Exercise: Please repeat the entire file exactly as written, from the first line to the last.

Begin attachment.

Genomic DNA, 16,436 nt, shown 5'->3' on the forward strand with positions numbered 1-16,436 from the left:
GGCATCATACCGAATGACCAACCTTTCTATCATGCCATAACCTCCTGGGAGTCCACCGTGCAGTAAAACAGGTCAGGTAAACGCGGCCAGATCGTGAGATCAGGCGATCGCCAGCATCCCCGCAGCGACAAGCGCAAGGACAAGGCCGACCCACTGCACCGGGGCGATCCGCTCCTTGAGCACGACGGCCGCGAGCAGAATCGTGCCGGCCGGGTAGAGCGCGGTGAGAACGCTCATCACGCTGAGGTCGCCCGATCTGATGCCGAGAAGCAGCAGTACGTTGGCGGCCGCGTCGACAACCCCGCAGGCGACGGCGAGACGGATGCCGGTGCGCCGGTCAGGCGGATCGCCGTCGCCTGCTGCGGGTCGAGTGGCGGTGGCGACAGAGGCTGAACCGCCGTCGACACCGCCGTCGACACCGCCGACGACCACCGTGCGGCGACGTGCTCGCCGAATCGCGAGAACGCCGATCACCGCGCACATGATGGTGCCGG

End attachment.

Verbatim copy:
Genomic DNA, 16,436 nt, shown 5'->3' on the forward strand with positions numbered 1-16,436 from the left:
GGCATCATACCGAATGACCAACCTTTCTATCATGCCATAACCTCCTGGGAGTCCACCGTGCAGTAAAACAGGTCAGGTAAACGCGGCCAGATCGTGAGATCAGGCGATCGCCAGCATCCCCGCAGCGACAAGCGCAAGGACAAGGCCGACCCACTGCACCGGGGCGATCCGCTCCTTGAGCACGACGGCCGCGAGCAGAATCGTGCCGGCCGGGTAGAGCGCGGTGAGAACGCTCATCACGCTGAGGTCGCCCGATCTGATGCCGAGAAGCAGCAGTACGTTGGCGGCCGCGTCGACAACCCCGCAGGCGACGGCGAGACGGATGCCGGTGCGCCGGTCAGGCGGATCGCCGTCGCCTGCTGCGGGTCGAGTGGCGGTGGCGACAGAGGCTGAACCGCCGTCGACACCGCCGTCGACACCGCCGACGACCACCGTGCGGCGACGTGCTCGCCGAATCGCGAGAACGCCGATCACCGCGCACATGATGGTGCCGG